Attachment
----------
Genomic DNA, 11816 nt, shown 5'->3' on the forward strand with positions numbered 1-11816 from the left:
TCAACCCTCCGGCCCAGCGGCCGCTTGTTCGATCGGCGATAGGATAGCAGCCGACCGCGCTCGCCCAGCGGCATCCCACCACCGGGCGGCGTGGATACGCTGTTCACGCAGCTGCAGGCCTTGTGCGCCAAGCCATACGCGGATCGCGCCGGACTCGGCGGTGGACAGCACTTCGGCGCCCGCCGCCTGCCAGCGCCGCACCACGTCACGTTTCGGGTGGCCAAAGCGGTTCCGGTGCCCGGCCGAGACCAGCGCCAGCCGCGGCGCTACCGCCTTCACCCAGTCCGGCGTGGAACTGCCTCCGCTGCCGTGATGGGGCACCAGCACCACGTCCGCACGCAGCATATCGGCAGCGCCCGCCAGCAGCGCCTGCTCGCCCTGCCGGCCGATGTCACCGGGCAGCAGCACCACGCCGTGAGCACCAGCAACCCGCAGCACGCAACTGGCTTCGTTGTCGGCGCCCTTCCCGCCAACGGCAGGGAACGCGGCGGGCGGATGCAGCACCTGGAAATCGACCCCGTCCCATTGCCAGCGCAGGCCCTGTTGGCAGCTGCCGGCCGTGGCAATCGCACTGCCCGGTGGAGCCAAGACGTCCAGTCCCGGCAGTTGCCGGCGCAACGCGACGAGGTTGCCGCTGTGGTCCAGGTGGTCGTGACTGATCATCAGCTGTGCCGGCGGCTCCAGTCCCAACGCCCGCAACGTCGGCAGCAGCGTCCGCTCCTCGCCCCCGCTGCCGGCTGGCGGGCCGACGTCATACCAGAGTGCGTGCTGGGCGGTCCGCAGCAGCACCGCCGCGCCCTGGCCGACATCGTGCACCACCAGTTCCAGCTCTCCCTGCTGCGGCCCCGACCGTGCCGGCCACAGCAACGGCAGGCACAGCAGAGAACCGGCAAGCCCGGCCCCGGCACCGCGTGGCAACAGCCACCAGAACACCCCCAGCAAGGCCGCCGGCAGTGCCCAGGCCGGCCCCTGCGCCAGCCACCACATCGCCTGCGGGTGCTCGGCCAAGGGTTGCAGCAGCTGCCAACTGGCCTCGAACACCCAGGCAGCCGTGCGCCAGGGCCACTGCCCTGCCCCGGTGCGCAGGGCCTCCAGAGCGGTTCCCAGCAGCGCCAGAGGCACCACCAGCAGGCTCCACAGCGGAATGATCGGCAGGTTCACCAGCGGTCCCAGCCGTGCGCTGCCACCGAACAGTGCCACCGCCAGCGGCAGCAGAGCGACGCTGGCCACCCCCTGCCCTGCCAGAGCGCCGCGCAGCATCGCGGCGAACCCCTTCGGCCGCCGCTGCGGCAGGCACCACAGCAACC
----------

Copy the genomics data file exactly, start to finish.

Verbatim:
Genomic DNA, 11816 nt, shown 5'->3' on the forward strand with positions numbered 1-11816 from the left:
TCAACCCTCCGGCCCAGCGGCCGCTTGTTCGATCGGCGATAGGATAGCAGCCGACCGCGCTCGCCCAGCGGCATCCCACCACCGGGCGGCGTGGATACGCTGTTCACGCAGCTGCAGGCCTTGTGCGCCAAGCCATACGCGGATCGCGCCGGACTCGGCGGTGGACAGCACTTCGGCGCCCGCCGCCTGCCAGCGCCGCACCACGTCACGTTTCGGGTGGCCAAAGCGGTTCCGGTGCCCGGCCGAGACCAGCGCCAGCCGCGGCGCTACCGCCTTCACCCAGTCCGGCGTGGAACTGCCTCCGCTGCCGTGATGGGGCACCAGCACCACGTCCGCACGCAGCATATCGGCAGCGCCCGCCAGCAGCGCCTGCTCGCCCTGCCGGCCGATGTCACCGGGCAGCAGCACCACGCCGTGAGCACCAGCAACCCGCAGCACGCAACTGGCTTCGTTGTCGGCGCCCTTCCCGCCAACGGCAGGGAACGCGGCGGGCGGATGCAGCACCTGGAAATCGACCCCGTCCCATTGCCAGCGCAGGCCCTGTTGGCAGCTGCCGGCCGTGGCAATCGCACTGCCCGGTGGAGCCAAGACGTCCAGTCCCGGCAGTTGCCGGCGCAACGCGACGAGGTTGCCGCTGTGGTCCAGGTGGTCGTGACTGATCATCAGCTGTGCCGGCGGCTCCAGTCCCAACGCCCGCAACGTCGGCAGCAGCGTCCGCTCCTCGCCCCCGCTGCCGGCTGGCGGGCCGACGTCATACCAGAGTGCGTGCTGGGCGGTCCGCAGCAGCACCGCCGCGCCCTGGCCGACATCGTGCACCACCAGTTCCAGCTCTCCCTGCTGCGGCCCCGACCGTGCCGGCCACAGCAACGGCAGGCACAGCAGAGAACCGGCAAGCCCGGCCCCGGCACCGCGTGGCAACAGCCACCAGAACACCCCCAGCAAGGCCGCCGGCAGTGCCCAGGCCGGCCCCTGCGCCAGCCACCACATCGCCTGCGGGTGCTCGGCCAAGGGTTGCAGCAGCTGCCAACTGGCCTCGAACACCCAGGCAGCCGTGCGCCAGGGCCACTGCCCTGCCCCGGTGCGCAGGGCCTCCAGAGCGGTTCCCAGCAGCGCCAGAGGCACCACCAGCAGGCTCCACAGCGGAATGATCGGCAGGTTCACCAGCGGTCCCAGCCGTGCGCTGCCACCGAACAGTGCCACCGCCAGCGGCAGCAGAGCGACGCTGGCCACCCCCTGCCCTGCCAGAGCGCCGCGCAGCATCGCGGCGAACCCCTTCGGCCGCCGCTGCGGCAGGCACCACAGCAACC